It’s virtually impossible at the moment to hire anyone to do any repair, maintenance or construction work on your home, no matter how badly you need it. Right now, repair people are like the hottest kids in high school. Remember them? They were attractive. They had godlike skills at pretty much everything. The whole school envied them. They were utterly unattainable. And you, the pimply-faced freshman, stood by and looked on with a heart full of yearning as they strutted confidently past you toward their lockers.
Back then, you knew better than to just call up one of these high school hotties and say “I need you now.” And you shouldn’t do it with your repair or maintenance person either because you’ll get the same result. The good news is that the techniques that actually worked to attract the attention of the Prom King or Queen also work when attempting to secure the services of your local professional repair person. Let’s break it down:
Enter the Friend Zone: Where does your required service provider like to toss back a couple of brews? Maybe, one afternoon, you just happen to be there when they show up. You start up a casual conversation. Buy them a beverage. Or join their pickleball team, volunteer fire department, or book club. DO NOT mention that you require their services. Just play it cool, for heaven sakes. Did you learn nothing in 10th grade? Only on the third or fourth seemingly casual encounter, when you both know each other’s first names and those of your spouses, pets and children, should you mention that your washing machine hasn’t worked in three weeks. Now that you’re pals, you’ll be top of mind when an opening comes up in, like, a month.
Commit bribery: Are you in a position to provide anything of value to the repair person in question that would get you on their radar? Does their child attend the same school as your child? Think playdates, but cool ones like a trip to Disneyland, the nearby zip-line course, an Ariana Grande concert, or a very expensive dinner and a movie. But not if the children hate each other, obvs. That would be counterproductive. Find out what the repair person’s spouse does for work and patronize the living heck out of the business. Do they have a favorite charity? Be a super-donor! Word will get back. You’ll come off as a thoughtful, generous, selfless person because you give and give and don’t ask for anything in return…yet.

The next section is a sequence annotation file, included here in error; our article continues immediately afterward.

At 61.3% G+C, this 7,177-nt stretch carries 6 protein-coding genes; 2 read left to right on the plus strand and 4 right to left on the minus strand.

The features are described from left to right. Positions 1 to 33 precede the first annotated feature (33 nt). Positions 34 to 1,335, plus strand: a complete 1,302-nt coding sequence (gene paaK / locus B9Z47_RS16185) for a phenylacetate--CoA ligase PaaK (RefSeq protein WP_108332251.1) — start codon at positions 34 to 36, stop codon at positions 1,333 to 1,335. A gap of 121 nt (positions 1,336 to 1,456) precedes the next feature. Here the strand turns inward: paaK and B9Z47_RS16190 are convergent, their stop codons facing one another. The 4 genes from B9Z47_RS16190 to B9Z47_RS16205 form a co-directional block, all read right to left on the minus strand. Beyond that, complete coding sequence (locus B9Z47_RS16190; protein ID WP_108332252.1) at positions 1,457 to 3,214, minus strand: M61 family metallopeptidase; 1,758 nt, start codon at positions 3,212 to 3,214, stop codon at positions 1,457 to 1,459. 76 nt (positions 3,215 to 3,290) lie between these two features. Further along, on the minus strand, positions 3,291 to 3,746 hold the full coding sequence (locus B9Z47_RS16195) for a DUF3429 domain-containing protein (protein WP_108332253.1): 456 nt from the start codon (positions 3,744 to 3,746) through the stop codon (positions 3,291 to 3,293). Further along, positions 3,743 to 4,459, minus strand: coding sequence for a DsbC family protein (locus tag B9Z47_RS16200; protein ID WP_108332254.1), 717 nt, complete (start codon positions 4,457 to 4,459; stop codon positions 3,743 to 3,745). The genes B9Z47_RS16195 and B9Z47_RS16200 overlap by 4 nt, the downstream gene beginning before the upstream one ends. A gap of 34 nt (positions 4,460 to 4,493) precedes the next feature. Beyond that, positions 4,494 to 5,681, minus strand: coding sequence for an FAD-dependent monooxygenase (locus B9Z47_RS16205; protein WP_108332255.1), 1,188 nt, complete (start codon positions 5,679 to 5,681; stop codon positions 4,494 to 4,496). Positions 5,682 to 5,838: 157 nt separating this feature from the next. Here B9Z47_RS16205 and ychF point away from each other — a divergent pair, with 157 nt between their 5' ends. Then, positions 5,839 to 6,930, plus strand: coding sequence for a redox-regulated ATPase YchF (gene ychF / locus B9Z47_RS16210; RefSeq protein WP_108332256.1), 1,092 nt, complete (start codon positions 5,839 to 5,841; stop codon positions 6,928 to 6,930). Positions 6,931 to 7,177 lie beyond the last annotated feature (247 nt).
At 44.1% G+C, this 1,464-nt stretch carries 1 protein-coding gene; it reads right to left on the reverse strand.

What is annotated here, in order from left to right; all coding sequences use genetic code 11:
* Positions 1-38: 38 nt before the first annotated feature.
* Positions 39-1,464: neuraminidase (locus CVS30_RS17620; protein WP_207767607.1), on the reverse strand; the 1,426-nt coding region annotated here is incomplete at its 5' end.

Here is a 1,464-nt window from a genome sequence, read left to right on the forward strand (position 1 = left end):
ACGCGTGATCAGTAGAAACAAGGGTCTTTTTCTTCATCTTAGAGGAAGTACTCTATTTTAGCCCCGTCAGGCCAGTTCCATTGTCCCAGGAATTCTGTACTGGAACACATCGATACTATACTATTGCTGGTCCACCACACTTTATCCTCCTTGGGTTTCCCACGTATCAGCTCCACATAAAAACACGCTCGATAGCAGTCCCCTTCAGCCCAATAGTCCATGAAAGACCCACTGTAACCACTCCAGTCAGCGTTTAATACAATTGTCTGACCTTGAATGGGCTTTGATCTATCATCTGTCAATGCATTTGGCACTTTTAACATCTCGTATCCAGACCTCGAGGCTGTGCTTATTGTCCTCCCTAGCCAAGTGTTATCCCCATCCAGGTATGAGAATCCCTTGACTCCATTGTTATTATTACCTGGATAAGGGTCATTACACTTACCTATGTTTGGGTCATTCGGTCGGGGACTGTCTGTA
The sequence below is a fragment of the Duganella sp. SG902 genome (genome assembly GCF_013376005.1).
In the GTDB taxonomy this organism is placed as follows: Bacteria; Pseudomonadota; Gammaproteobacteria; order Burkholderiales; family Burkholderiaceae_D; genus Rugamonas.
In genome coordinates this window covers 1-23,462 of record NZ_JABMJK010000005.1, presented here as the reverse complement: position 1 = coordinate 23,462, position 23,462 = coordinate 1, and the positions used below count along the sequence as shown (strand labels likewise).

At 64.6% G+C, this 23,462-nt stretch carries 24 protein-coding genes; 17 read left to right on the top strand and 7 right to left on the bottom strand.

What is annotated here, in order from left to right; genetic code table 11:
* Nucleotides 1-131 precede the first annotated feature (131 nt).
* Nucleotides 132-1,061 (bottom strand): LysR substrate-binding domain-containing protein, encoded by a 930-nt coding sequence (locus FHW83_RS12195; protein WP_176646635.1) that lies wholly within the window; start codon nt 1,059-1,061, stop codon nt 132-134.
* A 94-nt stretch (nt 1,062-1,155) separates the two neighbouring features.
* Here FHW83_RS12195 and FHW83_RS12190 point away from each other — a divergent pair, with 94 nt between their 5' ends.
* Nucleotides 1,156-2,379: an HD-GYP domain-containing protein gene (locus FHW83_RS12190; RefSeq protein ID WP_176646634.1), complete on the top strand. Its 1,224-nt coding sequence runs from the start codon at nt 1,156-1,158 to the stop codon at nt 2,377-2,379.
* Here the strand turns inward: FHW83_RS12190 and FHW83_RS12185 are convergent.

Conscript an intermediary: Remember when you asked your high school crush’s best friend to deliver a note to them that simply said “Do you like me? Yes or No” and all the crush had to do was circle one and return the note. Then it was game on! (Or, sadly, off.) This strategy works with repair people as well. Ask a friend who is already using this person’s services to make an introduction, but not an introduction like “Hey, my friend Jim needs you to fix his toilet.” Make it less The Fonz and more Cyrano: “My dear, kind friend Jim has been having such terrible luck finding a good plumber and he’s been through all the usual suspects. He is just not satisfied. He’s very discerning. I’ve told him all about you and how fabulous you are and he said you sound like his dream come true. Are you interested?”